Ambassador Richard Mills
U.S. Deputy Representative to the United Nations
New York, New York
May 20, 2021
Thank you, Special Representative Perthes, for your briefing and for your efforts to deliver upon UNITAMS mandate. The United States supports your work. We are committed to giving you the necessary tools from the Council to deliver on your mandated tasks.
Before I turn to the UNITAMS mandate, let me join with others who have spoken before me to express the U.S. concern about the killing of two protestors on May 11 in Khartoum. The United States notes the commitment of the Sudanese government to hold accountable those who were responsible for a previous attack on protestors in June 2019. As others have said, these incidents demonstrate the need for further reform and for further restrictions on the use of lethal force.
Let me also extend my delegation’s thanks to the United Kingdom for its efforts to bring the Security Council closer to consensus on the next UNITAMS mandate. We strongly support the draft mandate. We believe prioritizing tasks is key in order for UNITAMS to have maximum impact and support of government priorities. The United States firmly believes the Council can deliver a strong mandate for you, Special Representative Perthes, for the civilian-led transitional government, and, most importantly, for the Sudanese people.
The Security Council last discussed the developments in Sudan two months ago. The United States remains concerned, as we were then, with the transitional government’s efforts and its ability to carry out its most fundamental responsibility: protecting its own people. We have seen recurrences of violence in Darfur, particularly intercommunal violence, which has caused thousands of new displacements – the most Darfur has witnessed since 2015. We cannot let continued violence destroy the Juba Peace Agreement’s prospects for effective peace in Darfur. Fulfillment of the agreement is needed for a successful transition to democracy and stability in Sudan.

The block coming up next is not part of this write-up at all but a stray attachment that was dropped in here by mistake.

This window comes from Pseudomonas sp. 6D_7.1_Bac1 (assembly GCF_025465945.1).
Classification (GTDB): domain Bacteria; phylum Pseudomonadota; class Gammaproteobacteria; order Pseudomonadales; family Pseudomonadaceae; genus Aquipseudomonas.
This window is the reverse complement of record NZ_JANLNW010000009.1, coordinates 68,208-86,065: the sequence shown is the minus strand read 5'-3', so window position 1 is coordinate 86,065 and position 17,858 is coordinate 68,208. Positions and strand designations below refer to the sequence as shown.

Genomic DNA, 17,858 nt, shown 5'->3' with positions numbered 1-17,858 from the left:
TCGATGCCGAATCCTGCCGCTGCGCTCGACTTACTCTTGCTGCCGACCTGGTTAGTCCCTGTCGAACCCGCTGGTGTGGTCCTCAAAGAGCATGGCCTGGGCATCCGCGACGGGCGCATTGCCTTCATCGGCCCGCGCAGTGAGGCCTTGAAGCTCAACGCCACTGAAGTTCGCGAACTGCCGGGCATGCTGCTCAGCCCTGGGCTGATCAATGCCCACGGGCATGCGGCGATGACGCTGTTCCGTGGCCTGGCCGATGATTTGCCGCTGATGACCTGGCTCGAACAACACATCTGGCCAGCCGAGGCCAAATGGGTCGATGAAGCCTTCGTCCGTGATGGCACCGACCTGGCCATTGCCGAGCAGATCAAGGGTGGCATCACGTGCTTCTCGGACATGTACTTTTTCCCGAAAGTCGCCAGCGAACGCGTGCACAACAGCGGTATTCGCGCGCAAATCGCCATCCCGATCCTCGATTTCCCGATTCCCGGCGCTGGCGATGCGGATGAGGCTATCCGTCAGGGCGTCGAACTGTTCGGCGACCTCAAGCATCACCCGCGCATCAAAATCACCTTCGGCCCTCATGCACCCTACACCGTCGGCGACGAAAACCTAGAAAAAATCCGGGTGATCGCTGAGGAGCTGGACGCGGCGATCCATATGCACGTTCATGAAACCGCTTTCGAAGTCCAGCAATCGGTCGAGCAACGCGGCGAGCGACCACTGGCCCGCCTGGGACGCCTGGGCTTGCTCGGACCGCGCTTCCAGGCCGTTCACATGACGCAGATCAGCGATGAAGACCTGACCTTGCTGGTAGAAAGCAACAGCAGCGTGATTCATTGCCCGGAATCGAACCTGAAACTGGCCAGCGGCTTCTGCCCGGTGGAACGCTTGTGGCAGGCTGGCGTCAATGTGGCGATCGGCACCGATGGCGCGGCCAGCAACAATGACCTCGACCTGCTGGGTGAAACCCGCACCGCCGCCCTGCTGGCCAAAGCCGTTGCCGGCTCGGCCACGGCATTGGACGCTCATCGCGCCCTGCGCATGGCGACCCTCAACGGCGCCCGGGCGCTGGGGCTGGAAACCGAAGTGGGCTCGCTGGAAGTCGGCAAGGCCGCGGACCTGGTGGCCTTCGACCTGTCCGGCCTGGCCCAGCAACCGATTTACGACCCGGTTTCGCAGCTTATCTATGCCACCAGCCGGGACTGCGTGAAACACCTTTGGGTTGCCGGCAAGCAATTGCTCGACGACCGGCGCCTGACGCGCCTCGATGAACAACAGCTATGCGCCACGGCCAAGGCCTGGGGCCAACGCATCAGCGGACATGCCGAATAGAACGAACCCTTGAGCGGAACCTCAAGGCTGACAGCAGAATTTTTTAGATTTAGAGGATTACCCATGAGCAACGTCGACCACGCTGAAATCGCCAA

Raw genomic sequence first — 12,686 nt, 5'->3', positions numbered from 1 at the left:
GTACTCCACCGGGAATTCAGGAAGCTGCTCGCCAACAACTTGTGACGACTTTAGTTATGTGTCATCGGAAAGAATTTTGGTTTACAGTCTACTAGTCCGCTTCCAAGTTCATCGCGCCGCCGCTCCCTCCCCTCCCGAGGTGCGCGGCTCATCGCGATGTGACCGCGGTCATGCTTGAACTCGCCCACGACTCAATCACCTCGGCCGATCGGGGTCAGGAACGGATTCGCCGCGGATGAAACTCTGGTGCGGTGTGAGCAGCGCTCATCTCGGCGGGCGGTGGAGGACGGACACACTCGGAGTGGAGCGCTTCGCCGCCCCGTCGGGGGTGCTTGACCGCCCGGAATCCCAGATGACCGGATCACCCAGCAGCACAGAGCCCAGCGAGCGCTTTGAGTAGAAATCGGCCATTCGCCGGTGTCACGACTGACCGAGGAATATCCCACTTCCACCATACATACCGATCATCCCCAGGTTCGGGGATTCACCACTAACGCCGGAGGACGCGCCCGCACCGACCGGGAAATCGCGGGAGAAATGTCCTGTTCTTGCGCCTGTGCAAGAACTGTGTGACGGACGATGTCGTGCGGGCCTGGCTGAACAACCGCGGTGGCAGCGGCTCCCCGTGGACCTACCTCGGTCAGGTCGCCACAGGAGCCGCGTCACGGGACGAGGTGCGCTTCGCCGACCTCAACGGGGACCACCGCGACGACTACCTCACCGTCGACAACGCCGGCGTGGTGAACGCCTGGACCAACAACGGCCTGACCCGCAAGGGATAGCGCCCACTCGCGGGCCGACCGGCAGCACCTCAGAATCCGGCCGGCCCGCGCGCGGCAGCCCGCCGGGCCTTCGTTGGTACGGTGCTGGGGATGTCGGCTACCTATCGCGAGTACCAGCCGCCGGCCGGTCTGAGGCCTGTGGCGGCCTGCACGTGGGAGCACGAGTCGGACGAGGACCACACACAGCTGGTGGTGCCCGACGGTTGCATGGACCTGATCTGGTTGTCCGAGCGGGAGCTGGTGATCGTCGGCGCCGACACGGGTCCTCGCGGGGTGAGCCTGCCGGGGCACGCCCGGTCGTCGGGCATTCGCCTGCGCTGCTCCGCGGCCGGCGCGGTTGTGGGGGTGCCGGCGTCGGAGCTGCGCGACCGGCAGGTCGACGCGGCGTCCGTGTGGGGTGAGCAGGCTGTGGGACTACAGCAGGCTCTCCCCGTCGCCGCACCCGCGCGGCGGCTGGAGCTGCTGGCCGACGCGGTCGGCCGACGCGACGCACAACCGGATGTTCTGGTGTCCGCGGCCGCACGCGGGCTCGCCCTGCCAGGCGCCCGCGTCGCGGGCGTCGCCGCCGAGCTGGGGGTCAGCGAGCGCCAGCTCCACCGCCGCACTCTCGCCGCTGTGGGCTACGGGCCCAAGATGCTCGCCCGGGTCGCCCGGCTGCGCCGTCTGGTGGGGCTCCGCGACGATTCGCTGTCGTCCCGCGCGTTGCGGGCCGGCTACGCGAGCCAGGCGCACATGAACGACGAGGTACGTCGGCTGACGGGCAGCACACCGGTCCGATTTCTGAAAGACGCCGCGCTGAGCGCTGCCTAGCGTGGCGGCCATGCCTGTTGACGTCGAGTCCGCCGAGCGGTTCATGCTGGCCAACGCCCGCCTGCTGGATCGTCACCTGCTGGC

We strongly encourage the civilian-led transitional government to commit – with conviction – to ensuring that all Sudanese feel safe and secure in their communities and their livelihoods. That can be achieved by expanding police presence and capacity; by supporting community reconciliation and conflict resolution; and by implementing the Juba Peace Agreement’s sections on security arrangements, land reform, gender equality, and justice, among others. We also continue to encourage the implementation of the Sudanese national action plan in women, peace, and security in line with Resolution 1325.
Despite these concerns, let me be clear that the United States commends the progress in mediation efforts that have occurred under the auspices of the South Sudanese Government aimed at building upon the Juba Peace Agreement and bridging divides between the government of Sudan and armed opposition groups. We also appreciate Special Representative Perthes’ engagement with the South Sudanese Government and the armed groups who have not yet signed the Juba Peace Agreement. We urge the Government and the Sudan People’s Liberation Movement – Alhilu to conclude their negotiations and arrive at an agreement that addresses the root causes of their conflict and makes way for the full participation of the Movement in Sudan’s transitional process.
We are disappointed that despite the special representative’s recent engagement, the Sudanese Liberation Movement’s* Abdul Wahid Al Nur continues to refuse to join mediation efforts or to engage constructively in peace negotiations. Such intransigence defies the calls of the millions of brave Sudanese who demanded peace during the revolution. It also undermines the transitional government’s efforts to achieve a negotiated comprehensive peace agreement in accordance with the transitional constitution.
Finally, Mr. President, commitment to the well-being of the Sudanese people, we believe, extends to the turnover of team sites from UN hands to government hands. These spaces were for years investments by the UN, investments in the Sudanese people, aimed at protecting Sudanese and giving them a sense of stability. The failed turnover of multiple sites, which has included violence and ransacking, has severely diminished the appearance of commitment by local leaders to maintain these spaces as sites for good. We call on Sudanese authorities to responsibly transition these team sites to government control and ensure that they do not fall into the wrong hands.
Thank you very much, Mr. President.
*Sudan Liberation Movement